After two five-year terms and multiple delayed elections during the controversial presidency of Joseph Kabila, the Democratic Republic of the Congo (DRC) has scheduled presidential elections for December 2018. Although hopes are high, and several Congolese contenders have publicly announced their intentions for candidacy, popular frustrations and distrust of President Kabila, whose term expired in December 2016, continue to fuel fears of rigged elections.
With the composition of Colombia’s next Congress set, jockeying and coalition-building among the main candidates is fully underway ahead of the May 27 presidential polls. The outcome will have important implications for the precarious implementation of the 2016 FARC peace accord, which has yet to tackle key political and agrarian reforms, and the next president will also have to chart a way forward for the dialogues with the ELN as talks in Quito race against the clock to design a new indefinite bilateral ceasefire and cement the parameters for public participation in future negotiations.
The U.S. Institute of Peace was pleased to co-host a public event with the Friends of Liberia to discuss the 2017 Liberia elections, and its importance for peace and development in the country. The panel included country experts and election practitioners, including Linda Thomas-Greenfield former Assistant Secretary of State for African Affairs and Ambassador to Liberia.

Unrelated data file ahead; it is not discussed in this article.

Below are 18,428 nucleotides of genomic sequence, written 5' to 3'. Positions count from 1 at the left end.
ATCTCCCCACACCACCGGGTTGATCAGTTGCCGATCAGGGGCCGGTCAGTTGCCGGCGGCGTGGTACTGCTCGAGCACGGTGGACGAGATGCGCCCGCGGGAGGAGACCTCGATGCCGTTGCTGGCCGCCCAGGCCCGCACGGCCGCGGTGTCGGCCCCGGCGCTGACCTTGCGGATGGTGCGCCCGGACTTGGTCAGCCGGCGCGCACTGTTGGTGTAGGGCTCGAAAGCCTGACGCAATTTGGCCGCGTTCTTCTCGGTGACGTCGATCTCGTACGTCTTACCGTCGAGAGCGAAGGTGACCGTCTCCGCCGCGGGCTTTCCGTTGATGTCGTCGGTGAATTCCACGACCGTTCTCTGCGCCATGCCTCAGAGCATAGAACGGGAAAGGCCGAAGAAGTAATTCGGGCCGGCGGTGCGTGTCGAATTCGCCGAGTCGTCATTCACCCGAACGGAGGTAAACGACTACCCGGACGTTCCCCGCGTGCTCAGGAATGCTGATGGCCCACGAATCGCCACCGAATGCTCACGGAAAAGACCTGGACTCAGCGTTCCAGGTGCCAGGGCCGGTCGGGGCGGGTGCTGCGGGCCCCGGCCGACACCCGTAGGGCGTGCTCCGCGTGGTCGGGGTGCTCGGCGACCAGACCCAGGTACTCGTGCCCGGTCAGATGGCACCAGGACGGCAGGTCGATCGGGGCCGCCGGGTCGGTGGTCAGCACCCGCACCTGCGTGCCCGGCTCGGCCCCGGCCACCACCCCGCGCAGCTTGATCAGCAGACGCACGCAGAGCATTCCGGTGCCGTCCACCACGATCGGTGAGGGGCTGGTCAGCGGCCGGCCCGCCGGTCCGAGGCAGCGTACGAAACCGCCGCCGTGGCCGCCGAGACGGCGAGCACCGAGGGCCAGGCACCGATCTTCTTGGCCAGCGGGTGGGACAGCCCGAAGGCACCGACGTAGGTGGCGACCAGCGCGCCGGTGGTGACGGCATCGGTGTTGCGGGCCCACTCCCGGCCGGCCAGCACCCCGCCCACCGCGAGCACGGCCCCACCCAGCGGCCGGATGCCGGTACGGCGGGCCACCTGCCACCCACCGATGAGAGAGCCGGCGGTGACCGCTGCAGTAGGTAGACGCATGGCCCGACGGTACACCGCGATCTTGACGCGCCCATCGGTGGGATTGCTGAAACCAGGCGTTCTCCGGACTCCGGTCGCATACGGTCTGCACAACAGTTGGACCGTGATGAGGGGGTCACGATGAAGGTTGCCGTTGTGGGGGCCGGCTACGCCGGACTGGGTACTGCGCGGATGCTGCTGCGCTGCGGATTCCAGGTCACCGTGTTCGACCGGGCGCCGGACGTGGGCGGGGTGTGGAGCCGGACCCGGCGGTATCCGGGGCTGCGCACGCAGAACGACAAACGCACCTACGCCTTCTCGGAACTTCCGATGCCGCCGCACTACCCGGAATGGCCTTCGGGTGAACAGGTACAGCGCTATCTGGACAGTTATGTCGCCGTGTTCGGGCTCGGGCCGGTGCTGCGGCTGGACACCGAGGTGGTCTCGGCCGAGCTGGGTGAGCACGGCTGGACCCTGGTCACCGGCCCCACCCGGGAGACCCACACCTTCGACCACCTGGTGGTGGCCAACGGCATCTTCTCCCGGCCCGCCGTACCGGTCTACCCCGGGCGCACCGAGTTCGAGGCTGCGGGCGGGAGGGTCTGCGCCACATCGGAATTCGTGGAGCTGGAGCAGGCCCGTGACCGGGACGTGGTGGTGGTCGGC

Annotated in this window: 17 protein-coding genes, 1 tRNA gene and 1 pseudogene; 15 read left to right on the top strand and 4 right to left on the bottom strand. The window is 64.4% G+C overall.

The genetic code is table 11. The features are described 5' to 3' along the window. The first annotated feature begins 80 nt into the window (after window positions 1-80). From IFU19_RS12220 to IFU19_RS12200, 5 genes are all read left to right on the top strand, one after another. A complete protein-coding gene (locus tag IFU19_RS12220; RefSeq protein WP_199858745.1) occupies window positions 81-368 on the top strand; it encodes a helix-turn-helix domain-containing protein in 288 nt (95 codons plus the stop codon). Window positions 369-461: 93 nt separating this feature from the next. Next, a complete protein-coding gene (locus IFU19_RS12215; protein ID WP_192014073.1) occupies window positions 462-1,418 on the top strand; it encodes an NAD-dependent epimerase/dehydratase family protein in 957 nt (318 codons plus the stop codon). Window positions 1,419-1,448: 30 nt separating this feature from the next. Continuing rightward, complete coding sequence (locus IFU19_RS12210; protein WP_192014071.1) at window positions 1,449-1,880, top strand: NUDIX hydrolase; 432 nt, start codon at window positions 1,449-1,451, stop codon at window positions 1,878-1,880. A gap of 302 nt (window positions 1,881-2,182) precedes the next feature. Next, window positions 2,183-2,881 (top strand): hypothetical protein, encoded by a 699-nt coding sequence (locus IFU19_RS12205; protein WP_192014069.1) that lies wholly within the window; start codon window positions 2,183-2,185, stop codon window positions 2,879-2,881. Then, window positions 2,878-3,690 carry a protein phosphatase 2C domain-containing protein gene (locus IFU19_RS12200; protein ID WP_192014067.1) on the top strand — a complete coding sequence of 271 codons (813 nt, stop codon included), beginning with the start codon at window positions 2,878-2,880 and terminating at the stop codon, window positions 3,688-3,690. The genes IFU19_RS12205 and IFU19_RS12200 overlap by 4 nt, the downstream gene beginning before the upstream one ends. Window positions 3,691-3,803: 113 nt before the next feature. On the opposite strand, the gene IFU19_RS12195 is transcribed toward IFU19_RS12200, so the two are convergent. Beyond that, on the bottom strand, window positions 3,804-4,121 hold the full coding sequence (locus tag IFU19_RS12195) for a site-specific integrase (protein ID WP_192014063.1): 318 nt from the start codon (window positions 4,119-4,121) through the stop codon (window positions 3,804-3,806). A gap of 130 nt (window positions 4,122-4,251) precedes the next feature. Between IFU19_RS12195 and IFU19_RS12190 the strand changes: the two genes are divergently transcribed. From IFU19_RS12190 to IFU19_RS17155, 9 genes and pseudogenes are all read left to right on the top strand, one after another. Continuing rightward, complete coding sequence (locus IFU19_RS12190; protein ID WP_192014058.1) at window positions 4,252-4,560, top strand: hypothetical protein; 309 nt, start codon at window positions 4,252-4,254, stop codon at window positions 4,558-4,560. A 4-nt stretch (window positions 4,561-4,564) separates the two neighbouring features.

On October 23, leaders from citizens’ campaigns in Guatemala, Ukraine and Burkina Faso explored how international actors can find synergy—and better curtail corruption—with grassroots movements.
On March 23, the U.S. Institute of Peace held a half-day event to discuss past and upcoming elections that illustrate the risk of violence, with the aim of identifying promising ways to realize peace at the polls. Panelists included ambassadors to the U.S., leading election scholars, and the contributing authors of Electing Peace, a new USIP book that examines the effectiveness of common practices to prevent election violence.
The U.S. Institute of Peace held an online conversation via Twitter to discuss past and upcoming elections at risk of violence. Participants included the contributing authors of Electing Peace, a recent research volume that examines the effectiveness of common practices to prevent election violence.
Nigeria’s March 28 election and the aftermath constitute a critical test for Nigeria’s democratic development and stability as the country struggles against the Boko Haram insurgency. On April 2, the U.S. Institute of Peace (USIP) hosted an interactive live-streamed discussion with experts including USIP Senior Advisor Ambassador Johnnie Carson, who had just returned from co-leading an international election observation mission to Nigeria.